3. This is followed by the most important meal of the day, la comida, around 2 o’clock in the afternoon. People take their time over this. The well-known Spanish siesta is therefore usually not spent in a hammock but in a restaurant, where people eat several courses.
4. La merienda follows at the end of the afternoon, meant to bridge the time until late supper without a rumbling stomach. At this time, you can eat anything you fancy. Fruit, yoghurt, another bocadillo or a tapa with your first cerveza (beer).
5. Finally, people eat la cena, dinner, around ten in the evening. La cena is intended as a light meal, although several courses regularly appear on the table.

If you go out afterwards, you may just get an uncontrollable craving for a chocolate con churros at the end of the walk. The sixth meal is not recommended by the government …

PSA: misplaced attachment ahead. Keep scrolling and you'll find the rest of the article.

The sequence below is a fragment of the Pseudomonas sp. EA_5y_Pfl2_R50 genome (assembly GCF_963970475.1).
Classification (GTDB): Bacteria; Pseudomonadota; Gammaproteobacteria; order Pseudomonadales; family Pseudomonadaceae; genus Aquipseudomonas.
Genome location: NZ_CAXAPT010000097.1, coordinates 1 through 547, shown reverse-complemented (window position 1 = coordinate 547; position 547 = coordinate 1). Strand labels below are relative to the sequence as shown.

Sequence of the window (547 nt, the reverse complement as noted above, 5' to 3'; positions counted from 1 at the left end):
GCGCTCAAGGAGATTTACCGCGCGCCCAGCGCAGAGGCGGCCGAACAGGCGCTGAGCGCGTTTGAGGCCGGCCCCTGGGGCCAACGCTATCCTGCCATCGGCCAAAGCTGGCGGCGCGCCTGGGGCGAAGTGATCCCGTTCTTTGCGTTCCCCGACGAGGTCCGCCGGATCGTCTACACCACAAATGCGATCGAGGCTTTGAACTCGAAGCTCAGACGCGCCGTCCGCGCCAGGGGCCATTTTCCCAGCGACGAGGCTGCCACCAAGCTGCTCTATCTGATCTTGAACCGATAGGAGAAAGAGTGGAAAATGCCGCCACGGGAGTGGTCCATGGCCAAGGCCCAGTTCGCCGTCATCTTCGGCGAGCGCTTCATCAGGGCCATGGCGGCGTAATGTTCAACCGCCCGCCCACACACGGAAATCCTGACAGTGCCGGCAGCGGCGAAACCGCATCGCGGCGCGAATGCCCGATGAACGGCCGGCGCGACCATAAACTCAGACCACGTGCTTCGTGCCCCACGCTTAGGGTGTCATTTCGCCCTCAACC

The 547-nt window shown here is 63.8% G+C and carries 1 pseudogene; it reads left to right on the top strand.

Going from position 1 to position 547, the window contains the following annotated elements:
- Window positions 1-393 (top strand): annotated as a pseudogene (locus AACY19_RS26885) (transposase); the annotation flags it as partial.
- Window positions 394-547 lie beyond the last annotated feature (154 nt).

External influences

Spanish Cuisine

For more than 700 years, from 711 to 1492, the Moors dominated the Iberian Peninsula, which was renamed Al-Ándalus. Moorish rule celebrated its heyday in Andalusia of the tenth century, with Cordoba as the scientific and intellectual centre of the western world.

The Moorish influence extended to Spanish kitchens, where people first encountered ingredients such as rice, dried fruit, almonds, saffron, cane sugar and cinnamon. Without the Moors, paella and countless other Spanish (rice) dishes would not exist.

They constructed irrigation systems so that the dry Spanish interior could be used for agriculture, resulting in new ingredients. New cooking techniques were introduced; meat and fish were marinated in vinegar, such as in the dish of boquerones. Frying was a great success, resulting in delicious dishes such as churros and calamari. Distilling alcohol is another Moorish invention that reached Europe through Spain. Over the course of centuries, Moorish influences have become completely interwoven with Spanish eating habits.